All bugs, no matter how they are found, are recorded into a bug-tracking system. A triage team triages the bugs and assigns a priority to the bug, and assigns the bug to a software developer to fix it. Once the developer resolves the problem, they check in the code and mark that bug as ready for testing. Once a bug is ready for testing, it goes to the tester, who tests the software to verify if it’s indeed fixed. If it is, then it’s closed. If not, they assign it to the same developer with a description of the exact steps to reproduce the bug. Some examples of popular bug-tracking systems include BugZilla, FogBugz, etc.

Question-16. State the difference between bugs and errors

Answer- Bugs and errors differ in the following ways:

Bugs Errors
Software bugs are defects, which occur when the software or an application does not work as intended. A bug occurs when there is a coding error, which causes the program to malfunction. Errors in code are caused by problems with the code, which means that the developer could have misunderstood the requirement or the requirement was not defined correctly, leading to a mistake.
The bug is submitted by the testers. Errors are raised by test engineers and developers.
Logic bugs, resource bugs, and algorithmic bugs are types of bugs. Syntactic error, error handling error, error handling error, user interface error, flow control error, calculation error, and testing error are types of errors.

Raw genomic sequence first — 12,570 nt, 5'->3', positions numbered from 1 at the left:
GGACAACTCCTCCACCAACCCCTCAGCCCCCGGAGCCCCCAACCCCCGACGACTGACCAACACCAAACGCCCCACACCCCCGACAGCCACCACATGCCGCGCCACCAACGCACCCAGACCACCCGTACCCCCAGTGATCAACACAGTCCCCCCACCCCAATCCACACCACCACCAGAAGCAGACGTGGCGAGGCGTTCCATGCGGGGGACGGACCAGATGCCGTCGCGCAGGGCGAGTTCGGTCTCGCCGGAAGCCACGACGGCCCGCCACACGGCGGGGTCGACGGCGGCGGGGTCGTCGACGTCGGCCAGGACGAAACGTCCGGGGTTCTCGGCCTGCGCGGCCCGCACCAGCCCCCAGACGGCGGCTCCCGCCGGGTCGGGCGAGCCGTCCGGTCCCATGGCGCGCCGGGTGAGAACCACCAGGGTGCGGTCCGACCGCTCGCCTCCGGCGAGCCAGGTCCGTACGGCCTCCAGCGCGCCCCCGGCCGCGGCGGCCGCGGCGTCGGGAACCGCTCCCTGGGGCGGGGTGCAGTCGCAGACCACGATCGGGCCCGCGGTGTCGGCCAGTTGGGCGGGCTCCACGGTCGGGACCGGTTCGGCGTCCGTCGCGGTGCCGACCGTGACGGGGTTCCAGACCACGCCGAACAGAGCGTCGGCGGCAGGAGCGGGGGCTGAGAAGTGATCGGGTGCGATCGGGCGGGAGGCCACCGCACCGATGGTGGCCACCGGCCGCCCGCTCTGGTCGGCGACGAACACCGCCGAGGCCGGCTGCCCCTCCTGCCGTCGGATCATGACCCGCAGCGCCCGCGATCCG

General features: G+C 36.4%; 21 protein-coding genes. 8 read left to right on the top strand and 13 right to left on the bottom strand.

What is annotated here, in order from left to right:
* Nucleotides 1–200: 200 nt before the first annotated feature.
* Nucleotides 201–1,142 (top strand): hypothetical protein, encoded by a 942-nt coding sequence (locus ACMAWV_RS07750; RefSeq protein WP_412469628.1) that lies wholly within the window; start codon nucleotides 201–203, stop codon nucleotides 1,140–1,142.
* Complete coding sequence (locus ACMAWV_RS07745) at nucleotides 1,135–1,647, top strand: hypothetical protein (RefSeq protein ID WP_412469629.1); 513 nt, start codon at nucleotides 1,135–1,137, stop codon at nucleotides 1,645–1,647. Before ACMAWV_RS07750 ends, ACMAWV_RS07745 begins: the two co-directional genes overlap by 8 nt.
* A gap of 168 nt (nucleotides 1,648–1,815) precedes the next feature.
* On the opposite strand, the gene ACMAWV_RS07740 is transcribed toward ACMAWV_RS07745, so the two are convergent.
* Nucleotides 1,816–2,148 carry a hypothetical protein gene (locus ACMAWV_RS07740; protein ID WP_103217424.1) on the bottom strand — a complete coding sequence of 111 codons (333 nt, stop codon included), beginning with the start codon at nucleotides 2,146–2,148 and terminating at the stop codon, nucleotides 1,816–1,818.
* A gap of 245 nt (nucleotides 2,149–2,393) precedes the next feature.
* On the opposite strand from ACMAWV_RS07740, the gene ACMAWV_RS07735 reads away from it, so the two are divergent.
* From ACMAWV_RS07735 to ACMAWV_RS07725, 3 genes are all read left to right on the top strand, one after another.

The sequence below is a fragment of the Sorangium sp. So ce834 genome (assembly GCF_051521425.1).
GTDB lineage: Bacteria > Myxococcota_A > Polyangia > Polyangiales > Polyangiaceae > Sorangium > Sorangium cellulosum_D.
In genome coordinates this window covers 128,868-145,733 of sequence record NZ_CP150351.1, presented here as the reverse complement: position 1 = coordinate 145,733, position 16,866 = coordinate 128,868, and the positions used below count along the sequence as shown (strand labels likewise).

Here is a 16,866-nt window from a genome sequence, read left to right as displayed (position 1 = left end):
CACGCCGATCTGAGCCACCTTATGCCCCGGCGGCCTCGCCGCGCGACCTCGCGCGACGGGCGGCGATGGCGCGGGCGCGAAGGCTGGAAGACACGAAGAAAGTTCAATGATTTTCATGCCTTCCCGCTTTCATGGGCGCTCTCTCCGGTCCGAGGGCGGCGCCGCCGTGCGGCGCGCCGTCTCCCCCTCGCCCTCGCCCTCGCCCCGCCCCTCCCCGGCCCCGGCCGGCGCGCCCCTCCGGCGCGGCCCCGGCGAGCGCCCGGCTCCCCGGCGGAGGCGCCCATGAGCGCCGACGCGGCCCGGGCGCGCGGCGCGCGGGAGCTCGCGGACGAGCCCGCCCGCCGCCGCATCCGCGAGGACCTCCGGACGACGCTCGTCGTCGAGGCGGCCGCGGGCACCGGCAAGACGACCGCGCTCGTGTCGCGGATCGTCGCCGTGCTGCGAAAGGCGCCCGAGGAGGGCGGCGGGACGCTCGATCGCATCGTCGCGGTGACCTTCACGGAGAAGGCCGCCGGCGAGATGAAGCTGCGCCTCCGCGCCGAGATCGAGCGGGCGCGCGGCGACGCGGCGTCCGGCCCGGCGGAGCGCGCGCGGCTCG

The software is detected before it is deployed in production. The error occurs when the code is unable to be compiled.

Question-17. What is a Test Plan? What does it include?

answer-  A test plan is basically a dynamic document monitored and controlled by the testing manager. The success of a testing project totally depends upon a well-written test plan document that describes software testing scope and activities. It basically serves as a blueprint that outlines the what, when, how, and more of the entire test process.

A test plan must include the following details:

  • Test Strategy
  • Test Objective
  • Test Scope
  • Reason for Testing
  • Exit/Suspension Criteria
  • Resource Planning
  • Test Deliverables.

Question-18. What is a Test Report? What does it include?

Answer- Test report is basically a document that includes a total summary of testing objectives, activities, and results. It is very much required to reflect testing results and gives an opportunity to estimate testing results quickly. It helps us to decide whether the product is ready for release or not. It also helps us determine the current status of the project and the quality of the product. A test report must include the following details:

  • Test Objective
  • Project Information
  • Defect
  • Test Summary

Question-19. What do you mean by Test Deliverables?

Answer- Test deliverables, also known as test artifacts, are basically a list of all of the documents, tools, and other components that are given to the stakeholders of a software project during the SDLC. Test deliverables are maintained and developed in support of the test.

Before Testing Phase

  • Test plans document.
  • Test cases documents
  • Test Design specifications.

During Testing Phase

  • Test Scripts
  • Simulators.
  • Test Data
  • Test Traceability Matrix
  • Error logs and execution logs

After testing Phase

  • Test Results/reports
  • Defect Report
  • Installation/ Test procedures guidelines
  • Release notes

Question-20. What are different categories of debugging?

Answer- Different categories of debugging include:

  • Brute force debugging
  • Backtracking
  • Cause elimination
  • Program slicing
  • Fault tree analysis